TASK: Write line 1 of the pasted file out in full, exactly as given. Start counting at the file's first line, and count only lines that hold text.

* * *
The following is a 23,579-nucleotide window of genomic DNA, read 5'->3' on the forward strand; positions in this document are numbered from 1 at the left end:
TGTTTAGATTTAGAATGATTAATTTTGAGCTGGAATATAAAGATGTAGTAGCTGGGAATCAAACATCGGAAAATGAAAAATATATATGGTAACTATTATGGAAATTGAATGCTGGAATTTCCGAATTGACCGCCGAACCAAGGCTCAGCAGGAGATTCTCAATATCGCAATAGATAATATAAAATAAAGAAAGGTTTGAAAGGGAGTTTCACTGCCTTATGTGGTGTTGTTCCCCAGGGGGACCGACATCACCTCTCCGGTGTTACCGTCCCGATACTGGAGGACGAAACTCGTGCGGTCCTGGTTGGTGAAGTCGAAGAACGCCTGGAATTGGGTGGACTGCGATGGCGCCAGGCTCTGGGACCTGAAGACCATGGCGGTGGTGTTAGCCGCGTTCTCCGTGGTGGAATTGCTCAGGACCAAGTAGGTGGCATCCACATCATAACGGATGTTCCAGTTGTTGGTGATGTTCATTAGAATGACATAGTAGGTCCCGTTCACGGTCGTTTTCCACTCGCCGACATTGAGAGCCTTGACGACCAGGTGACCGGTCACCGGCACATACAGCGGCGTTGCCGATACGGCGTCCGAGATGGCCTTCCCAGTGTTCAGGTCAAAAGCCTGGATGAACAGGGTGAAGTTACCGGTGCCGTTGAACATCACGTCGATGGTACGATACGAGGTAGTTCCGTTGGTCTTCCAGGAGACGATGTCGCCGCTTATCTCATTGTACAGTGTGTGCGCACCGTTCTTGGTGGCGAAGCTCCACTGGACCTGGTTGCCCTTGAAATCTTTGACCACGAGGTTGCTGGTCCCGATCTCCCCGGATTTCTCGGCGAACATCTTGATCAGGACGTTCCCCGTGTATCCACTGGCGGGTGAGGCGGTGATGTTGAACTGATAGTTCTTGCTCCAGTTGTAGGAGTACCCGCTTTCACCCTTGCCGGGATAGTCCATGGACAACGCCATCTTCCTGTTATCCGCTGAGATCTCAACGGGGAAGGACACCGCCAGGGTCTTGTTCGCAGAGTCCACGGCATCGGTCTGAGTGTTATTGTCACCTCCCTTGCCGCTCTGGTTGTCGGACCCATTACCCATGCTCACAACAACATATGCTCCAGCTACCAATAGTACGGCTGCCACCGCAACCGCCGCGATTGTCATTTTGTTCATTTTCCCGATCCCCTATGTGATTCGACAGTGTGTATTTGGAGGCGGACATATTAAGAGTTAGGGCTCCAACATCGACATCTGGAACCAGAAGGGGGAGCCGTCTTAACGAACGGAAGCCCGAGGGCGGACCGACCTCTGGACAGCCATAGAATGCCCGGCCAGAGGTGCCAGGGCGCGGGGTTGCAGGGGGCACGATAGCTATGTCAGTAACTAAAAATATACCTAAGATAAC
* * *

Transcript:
The following is a 23,579-nucleotide window of genomic DNA, read 5'->3' on the forward strand; positions in this document are numbered from 1 at the left end: